But on the other hand, take that video and embed it in a story, slap the words “radical” and “sexual” in a headline, and, well, Okarmus had a problem. 

Before Monday was over, two of the Campaign’s board members, including Mackey, had resigned. And she was worried late Tuesday that more could follow suit, or that the Campaign’s work would be undercut because one group with an agenda misrepresented pretty much everything about her organization and the work it does.

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“Maybe that wouldn’t have happened if the person who wrote the story, or anyone at this website, had bothered to call me or any of our board members,” Okarmus said. 

And ruin a perfectly good hit piece with facts? Pfft. 

For their parts, both Mackey and Harris were somewhat surprised to learn that their names and pictures were on the Campaign’s website. Neither had any real involvement with the group and genuinely weren’t aware that their positions put them on the Campaign’s board. 

Mackey resigned because running is what everyone in public education in Alabama does now, it seems. It’s agonizing to watch the most powerful voting bloc in Alabama consistently and reliably run from fights because for whatever reasons they won’t come together and fight for the profession that could save this state. At some point, someone is going to have to take a stand, because these greedy people on the right are not going to stop coming for the big pile of money controlled by public education. 

But that’s a different column for a different day. 

Scott Harris, as he’s been known to do, took the shots and never looked up. He hasn’t resigned. He told APR that he couldn’t comment for a story because the propaganda website responsible for the story is controlled by a group that’s suing Harris over COVID issues. (You should think about that for a moment.)

But a source close to the Alabama Department of Public Health said that while Harris didn’t realize he was on the Campaign’s board by virtue of his position, he had reviewed the organization’s materials and found no issues.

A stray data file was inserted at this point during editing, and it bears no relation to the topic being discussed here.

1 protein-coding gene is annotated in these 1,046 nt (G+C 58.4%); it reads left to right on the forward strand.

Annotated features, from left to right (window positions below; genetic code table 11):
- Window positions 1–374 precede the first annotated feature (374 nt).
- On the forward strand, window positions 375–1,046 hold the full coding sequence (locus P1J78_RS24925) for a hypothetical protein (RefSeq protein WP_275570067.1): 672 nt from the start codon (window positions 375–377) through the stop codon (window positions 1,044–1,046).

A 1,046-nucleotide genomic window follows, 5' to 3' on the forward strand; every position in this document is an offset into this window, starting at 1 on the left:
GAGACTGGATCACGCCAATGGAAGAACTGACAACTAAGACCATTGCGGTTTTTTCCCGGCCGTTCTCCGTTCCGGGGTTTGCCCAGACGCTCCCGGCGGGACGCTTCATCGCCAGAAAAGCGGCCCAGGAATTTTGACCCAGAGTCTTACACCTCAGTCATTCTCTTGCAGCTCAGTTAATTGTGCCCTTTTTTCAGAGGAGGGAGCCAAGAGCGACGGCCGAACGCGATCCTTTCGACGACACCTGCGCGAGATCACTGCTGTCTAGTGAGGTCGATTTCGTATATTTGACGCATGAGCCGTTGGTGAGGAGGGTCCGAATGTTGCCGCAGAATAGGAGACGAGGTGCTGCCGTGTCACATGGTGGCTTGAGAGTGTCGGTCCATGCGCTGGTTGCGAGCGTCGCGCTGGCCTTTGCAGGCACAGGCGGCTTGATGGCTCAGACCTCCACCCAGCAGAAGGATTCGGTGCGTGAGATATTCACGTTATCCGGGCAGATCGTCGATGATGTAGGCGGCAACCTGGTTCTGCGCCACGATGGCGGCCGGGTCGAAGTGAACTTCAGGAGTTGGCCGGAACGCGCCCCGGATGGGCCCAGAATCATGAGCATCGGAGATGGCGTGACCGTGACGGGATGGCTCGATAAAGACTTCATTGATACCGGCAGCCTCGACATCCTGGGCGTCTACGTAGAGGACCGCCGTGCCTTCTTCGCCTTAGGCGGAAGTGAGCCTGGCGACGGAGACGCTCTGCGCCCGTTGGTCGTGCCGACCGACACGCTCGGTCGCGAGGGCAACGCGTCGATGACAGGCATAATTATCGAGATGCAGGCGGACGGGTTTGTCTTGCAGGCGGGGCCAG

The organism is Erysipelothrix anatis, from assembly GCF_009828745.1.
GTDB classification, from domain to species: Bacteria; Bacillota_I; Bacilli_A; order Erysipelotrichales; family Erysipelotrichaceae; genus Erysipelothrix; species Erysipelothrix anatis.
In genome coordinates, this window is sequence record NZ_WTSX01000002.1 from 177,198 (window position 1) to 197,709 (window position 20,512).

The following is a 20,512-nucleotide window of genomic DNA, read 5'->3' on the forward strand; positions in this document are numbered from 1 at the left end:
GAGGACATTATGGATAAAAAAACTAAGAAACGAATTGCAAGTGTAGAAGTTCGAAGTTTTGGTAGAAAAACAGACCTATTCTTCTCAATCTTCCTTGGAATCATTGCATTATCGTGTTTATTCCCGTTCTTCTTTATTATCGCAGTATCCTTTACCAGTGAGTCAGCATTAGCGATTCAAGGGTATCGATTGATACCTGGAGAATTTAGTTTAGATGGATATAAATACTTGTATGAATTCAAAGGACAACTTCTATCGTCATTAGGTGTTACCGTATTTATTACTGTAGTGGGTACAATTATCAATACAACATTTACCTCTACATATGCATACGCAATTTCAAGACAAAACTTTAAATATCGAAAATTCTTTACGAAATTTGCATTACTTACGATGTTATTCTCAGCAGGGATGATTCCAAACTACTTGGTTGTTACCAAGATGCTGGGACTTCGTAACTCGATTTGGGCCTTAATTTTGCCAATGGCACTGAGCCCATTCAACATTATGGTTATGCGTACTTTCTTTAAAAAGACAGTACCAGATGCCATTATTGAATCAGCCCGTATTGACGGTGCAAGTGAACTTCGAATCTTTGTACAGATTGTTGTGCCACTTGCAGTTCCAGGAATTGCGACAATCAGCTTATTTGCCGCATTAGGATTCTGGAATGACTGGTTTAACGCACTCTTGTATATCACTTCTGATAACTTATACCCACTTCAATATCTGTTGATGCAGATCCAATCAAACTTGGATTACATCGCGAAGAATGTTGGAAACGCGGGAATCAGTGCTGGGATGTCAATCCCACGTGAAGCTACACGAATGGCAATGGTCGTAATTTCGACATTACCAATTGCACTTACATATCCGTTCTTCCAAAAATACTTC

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Because Harris is a rational human being. Who lives in a state with one of the highest teen pregnancy rates in America. A state with one of the highest rates of teens with sexually transmitted diseases. 

The one thing that we can’t possibly have too much of at this point is fact-based, quality sex education. But the sad fact is we have almost zero in our schools. Primarily because our conservative legislature, with its old-man-knows-better mindset, insists on an abstinence-first mandate for any sex education. 

That’s worked so well that we have the fifth-worst teen pregnancy rate, the fifth-most sexually active teens, the fourth-worst rate of sexually transmitted diseases among teens and we have the second-highest percentage of teens and young people watching porn regularly. 

Now that’s what you call radical.  

Josh Moon is an investigative reporter and featured columnist at the Alabama Political Reporter with years of political reporting experience in Alabama. You can email him at [email protected] or follow him on Twitter.